US brand JD Nova Group is the company that submitted the most applications, at 4.68m submissions.
After analysing a list published by the FDA in May, ECigIntelligence found that JD Nova, Matrix Minds, Perfect Vape, Big Time Vapes and Imperial Vapors, have the highest number of PMTA submissions. These amount to a total of 5 million out of the 6 million total applications sent by the September 2020 deadline.
US brand JD Nova Group is the company that submitted the most applications, at 4.68m submissions. ECigIntelligence revealed that the company’s president Jack Blaisdell’s LinkedIn profile, lists four subsidiaries for the company, including Vapolocity, a vape shop located in El Paso, Texas.
The second company that topped the list is the Texas-based Matrix Minds, with a total of 336,272 submissions. Owner Char Owen said that she has helped approximately 180 small companies file PMTAs by creating standard files that just had to be filled by the different companies. “For small manufacturers that had no information technology staff, this was an impossible task,” said Owen who has a background as a computer engineer.
With 120,399 submissions, Oklahoma’s Perfect Vape, holds the third position, while the forth and fifth down the list are Big Time Vapes and Imperial Vapors, with 96,950 and 65,382 submissions respectively.
The US vape industry’s PMTA concerns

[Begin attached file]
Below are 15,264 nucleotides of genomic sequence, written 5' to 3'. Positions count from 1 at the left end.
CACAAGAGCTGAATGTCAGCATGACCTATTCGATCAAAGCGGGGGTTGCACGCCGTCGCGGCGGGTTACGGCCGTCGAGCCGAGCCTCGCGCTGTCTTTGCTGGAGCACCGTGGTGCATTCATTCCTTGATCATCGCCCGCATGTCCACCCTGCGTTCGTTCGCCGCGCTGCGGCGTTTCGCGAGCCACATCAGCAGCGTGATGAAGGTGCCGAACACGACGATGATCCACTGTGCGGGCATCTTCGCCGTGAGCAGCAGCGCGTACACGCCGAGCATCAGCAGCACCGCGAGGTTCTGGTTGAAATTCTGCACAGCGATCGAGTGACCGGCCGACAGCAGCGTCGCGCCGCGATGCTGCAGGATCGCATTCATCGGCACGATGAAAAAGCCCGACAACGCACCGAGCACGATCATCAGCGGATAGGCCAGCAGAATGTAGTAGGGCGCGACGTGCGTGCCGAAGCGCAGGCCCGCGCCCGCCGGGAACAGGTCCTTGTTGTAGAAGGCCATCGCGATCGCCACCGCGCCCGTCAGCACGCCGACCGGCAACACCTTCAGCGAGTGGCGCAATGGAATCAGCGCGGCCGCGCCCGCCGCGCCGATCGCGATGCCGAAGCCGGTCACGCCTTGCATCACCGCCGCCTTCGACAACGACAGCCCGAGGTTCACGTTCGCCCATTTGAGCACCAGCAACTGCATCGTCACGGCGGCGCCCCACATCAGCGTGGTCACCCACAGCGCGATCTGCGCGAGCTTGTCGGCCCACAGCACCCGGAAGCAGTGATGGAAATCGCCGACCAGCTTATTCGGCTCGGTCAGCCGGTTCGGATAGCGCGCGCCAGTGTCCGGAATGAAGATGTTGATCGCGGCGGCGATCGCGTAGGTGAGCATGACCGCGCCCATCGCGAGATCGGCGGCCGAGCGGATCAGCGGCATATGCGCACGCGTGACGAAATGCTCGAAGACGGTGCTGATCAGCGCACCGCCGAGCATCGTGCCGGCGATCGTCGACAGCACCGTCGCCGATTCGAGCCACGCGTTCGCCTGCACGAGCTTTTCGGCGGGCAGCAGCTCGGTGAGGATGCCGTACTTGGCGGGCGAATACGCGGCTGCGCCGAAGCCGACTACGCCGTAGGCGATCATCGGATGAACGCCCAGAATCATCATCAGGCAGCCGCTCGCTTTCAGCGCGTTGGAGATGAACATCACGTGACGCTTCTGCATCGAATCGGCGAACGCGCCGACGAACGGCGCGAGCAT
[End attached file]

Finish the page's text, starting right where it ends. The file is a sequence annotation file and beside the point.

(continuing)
Meanwhile the industry is growing concerned about the number of rejected applications. The first batch of rejections came in early August 2021, when the FDA announced that it would not even review the 4.5 million applications from the same company, JD Nova, on grounds that they did not include an adequate Environmental Assessment.
At the end of the same month, the agency issued marketing denial orders, or MDOs, for applications related to flavoured vaping products (55,000 from one company and 800 from another), saying that these failed to provide “product-specific scientific evidence to demonstrate enough of a benefit to adult smokers that would overcome the risk posed to youth.”
A recent blog on Competitive Enterprise Institute’s website highlighted that the amount of applications received by the agency was way over the 25 applications a year the FDA initially expected. “Perhaps that explains why the FDA now seems intent on coming up with excuses to issue sweeping denials and whittle that number down to a size it can handle,” reads the blog.
However, it added, these rejections came as a shock to say the least, as over the last six years, the FDA has approved new tobacco products from three companies, for which it was happy to accept more general evidence about the product category’s appeal to adults and youth, as well as their general risks to public health. These approvals included eight varieties of Swedish Match North America’s snus, the heated tobacco product, IQOS, made by Philip Morris, and combustible cigarettes with reduced nicotine made by 22nd Century Group.